That weekend, I sleep past six. I lie up in bed as my husband makes the children breakfast, reminds them to use the bathroom, asks them if they want to help him knead the biscuits. I’m awake, but I pretend that I’m asleep so I can stay in bed a while longer and just listen. I climb down when he calls to me to say that breakfast is ready and we eat together before he leaves for work.
Don’t forget the birthday party, he says before he leaves, and I say, Oh, fuck before realizing the kids are right there watching and both of them look up and smile at me. The four-year-old whispers something to her sister and they laugh and run into their room.
We have no present for the birthday party and we have no time to buy one, so I have the children pick two books that they don’t like much and a toy they haven’t played with in a while and we make wrapping paper out of computer paper by drawing pictures on it and we wrap all of it up using a stapler because we don’t have tape.
As soon as we walk into the ground floor of the brownstone, the four-year-old says loudly to the mother of the child whose birthday we’re attending, My mom didn’t have time to get a gift so she made us wrap up our own toys.
I look down and smile and walk past this woman toward the back of the house while the kids head into the main room, where a TV that covers almost the whole wall plays a loud cartoon and children climb overtop piles of toys and squeal and scream.
There are bloody marys in the kitchen, says another mother. It’s eleven in the morning.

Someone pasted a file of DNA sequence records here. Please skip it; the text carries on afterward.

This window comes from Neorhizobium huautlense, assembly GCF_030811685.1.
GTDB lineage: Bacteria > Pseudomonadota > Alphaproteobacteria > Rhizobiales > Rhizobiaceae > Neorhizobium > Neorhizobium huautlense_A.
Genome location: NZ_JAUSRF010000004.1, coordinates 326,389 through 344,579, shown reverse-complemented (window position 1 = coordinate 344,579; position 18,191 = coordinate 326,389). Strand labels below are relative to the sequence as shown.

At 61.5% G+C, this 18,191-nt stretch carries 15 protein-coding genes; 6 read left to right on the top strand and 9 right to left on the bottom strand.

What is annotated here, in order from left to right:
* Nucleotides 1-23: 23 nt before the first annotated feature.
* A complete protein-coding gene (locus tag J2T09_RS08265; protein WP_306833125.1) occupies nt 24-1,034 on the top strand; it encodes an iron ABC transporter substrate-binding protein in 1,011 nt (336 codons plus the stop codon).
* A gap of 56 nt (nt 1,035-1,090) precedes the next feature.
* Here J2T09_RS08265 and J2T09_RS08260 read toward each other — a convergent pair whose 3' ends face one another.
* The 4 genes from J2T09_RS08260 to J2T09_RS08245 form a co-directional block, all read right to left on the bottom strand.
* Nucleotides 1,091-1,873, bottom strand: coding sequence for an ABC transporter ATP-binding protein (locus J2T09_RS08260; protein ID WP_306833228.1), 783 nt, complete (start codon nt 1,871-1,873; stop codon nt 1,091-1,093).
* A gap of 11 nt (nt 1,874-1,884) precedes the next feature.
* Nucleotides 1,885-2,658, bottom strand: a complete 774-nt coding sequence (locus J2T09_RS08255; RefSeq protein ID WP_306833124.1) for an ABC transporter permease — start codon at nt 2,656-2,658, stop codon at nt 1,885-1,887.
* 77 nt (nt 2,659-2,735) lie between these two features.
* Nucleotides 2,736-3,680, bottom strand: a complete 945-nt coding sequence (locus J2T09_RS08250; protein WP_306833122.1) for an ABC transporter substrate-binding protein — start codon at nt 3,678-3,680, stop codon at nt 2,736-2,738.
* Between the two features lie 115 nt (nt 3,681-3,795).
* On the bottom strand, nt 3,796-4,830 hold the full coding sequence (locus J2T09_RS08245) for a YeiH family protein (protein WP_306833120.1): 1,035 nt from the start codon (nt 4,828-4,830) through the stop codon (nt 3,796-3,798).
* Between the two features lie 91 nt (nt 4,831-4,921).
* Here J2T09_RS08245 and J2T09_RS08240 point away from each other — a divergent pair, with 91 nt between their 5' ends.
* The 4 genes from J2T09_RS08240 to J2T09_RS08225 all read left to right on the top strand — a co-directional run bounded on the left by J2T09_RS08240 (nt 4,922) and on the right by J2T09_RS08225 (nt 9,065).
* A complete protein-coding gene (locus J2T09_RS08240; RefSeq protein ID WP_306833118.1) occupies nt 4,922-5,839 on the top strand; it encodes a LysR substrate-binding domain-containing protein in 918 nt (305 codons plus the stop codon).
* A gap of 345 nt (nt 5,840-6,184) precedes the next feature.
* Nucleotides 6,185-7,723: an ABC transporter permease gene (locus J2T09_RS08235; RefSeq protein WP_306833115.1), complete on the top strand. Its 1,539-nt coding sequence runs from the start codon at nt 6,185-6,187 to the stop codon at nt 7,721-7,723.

Great, I say.
In the kitchen sit seven other mothers and the father of the child whose party this is. He mixes bloody marys, all the ingredients set before him, half-empty jars of olives and tiny onions. He pours one out for each of us, taste-testing, dipping a finger in each glass and licking before handing us our drinks.
There’s this Korean place, though, says one of the women. I’ve come in midconversation and they seem to be comparing places where they go to seek self-care. They cover you in this thick, salty mud, then spray it off of you with this incredibly strong hose.
It doesn’t hurt, though?
It feels amazing. I mean, it sort of hurts, but, like, good hurts, she says. Like waterboarding the dead skin.
I go to the Russian baths in Queens, another woman says.
There’s a sensory deprivation tank in Carroll Gardens, says a woman who wears the softest-looking turtleneck I’ve ever seen. It’s, like, two hundred dollars for forty minutes, but you leave feeling like you’ve come fresh from someone’s womb.
Botox, says another woman, reddening a little. I’m almost forty, she says. I got this chemical peel a couple of weeks ago. She makes a high-pitched sound that might be meant to be a laugh and reaches her hand up to her cheek. I feel better when I like the way I look, she says.
This fucking world, though, says another woman. We have to do what we can.
Klonopin, says another woman. Xanax and weed.
What I really want, though, says the only woman who has not spoken up until now. She sits on a stool in the corner of the room and has already sucked down to just the ice of her bloody mary. She is very thin and wears a blue silk shirt and her dark hair is pulled back from her face. I don’t want to talk, she says, or think. I want to stay standing with my shirt and shoes on and my pants around my ankles and a curtain held in front of my face and I want a strange man that I have never met and never have to meet to fuck me hard and then I want to leave.
The next morning, which is the morning before we go to court to declare ourselves bankrupt, I wake up early, even though it’s still the weekend, and I run fifteen miles into Manhattan and back home over the bridge. The sidewalks are still covered in ice and I fall three times and scrape my palms through my gloves and when my husband sees them, bruised and bloody, as I peel off all my clothes and climb into the shower, I look at him and say, Self-care, and he laughs.